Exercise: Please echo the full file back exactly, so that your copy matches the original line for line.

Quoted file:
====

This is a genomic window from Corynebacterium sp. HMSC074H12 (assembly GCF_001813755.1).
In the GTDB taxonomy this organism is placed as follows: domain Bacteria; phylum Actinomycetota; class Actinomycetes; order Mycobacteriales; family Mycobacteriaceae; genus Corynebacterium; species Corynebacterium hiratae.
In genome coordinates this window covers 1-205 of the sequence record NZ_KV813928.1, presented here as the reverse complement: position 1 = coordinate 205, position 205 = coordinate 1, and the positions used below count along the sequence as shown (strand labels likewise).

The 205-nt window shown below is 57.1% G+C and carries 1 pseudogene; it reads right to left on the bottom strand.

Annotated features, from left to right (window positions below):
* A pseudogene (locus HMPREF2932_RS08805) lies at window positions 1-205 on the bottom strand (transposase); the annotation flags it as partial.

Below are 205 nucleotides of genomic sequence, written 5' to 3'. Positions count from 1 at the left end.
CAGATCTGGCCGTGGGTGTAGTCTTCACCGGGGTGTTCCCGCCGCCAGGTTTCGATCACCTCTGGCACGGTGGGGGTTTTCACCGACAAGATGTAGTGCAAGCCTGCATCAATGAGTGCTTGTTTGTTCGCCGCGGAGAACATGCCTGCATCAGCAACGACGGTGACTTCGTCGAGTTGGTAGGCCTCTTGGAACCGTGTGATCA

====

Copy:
This is a genomic window from Corynebacterium sp. HMSC074H12 (assembly GCF_001813755.1).
In the GTDB taxonomy this organism is placed as follows: domain Bacteria; phylum Actinomycetota; class Actinomycetes; order Mycobacteriales; family Mycobacteriaceae; genus Corynebacterium; species Corynebacterium hiratae.
In genome coordinates this window covers 1-205 of the sequence record NZ_KV813928.1, presented here as the reverse complement: position 1 = coordinate 205, position 205 = coordinate 1, and the positions used below count along the sequence as shown (strand labels likewise).

The 205-nt window shown below is 57.1% G+C and carries 1 pseudogene; it reads right to left on the bottom strand.

Annotated features, from left to right (window positions below):
* A pseudogene (locus HMPREF2932_RS08805) lies at window positions 1-205 on the bottom strand (transposase); the annotation flags it as partial.

Below are 205 nucleotides of genomic sequence, written 5' to 3'. Positions count from 1 at the left end.
CAGATCTGGCCGTGGGTGTAGTCTTCACCGGGGTGTTCCCGCCGCCAGGTTTCGATCACCTCTGGCACGGTGGGGGTTTTCACCGACAAGATGTAGTGCAAGCCTGCATCAATGAGTGCTTGTTTGTTCGCCGCGGAGAACATGCCTGCATCAGCAACGACGGTGACTTCGTCGAGTTGGTAGGCCTCTTGGAACCGTGTGATCA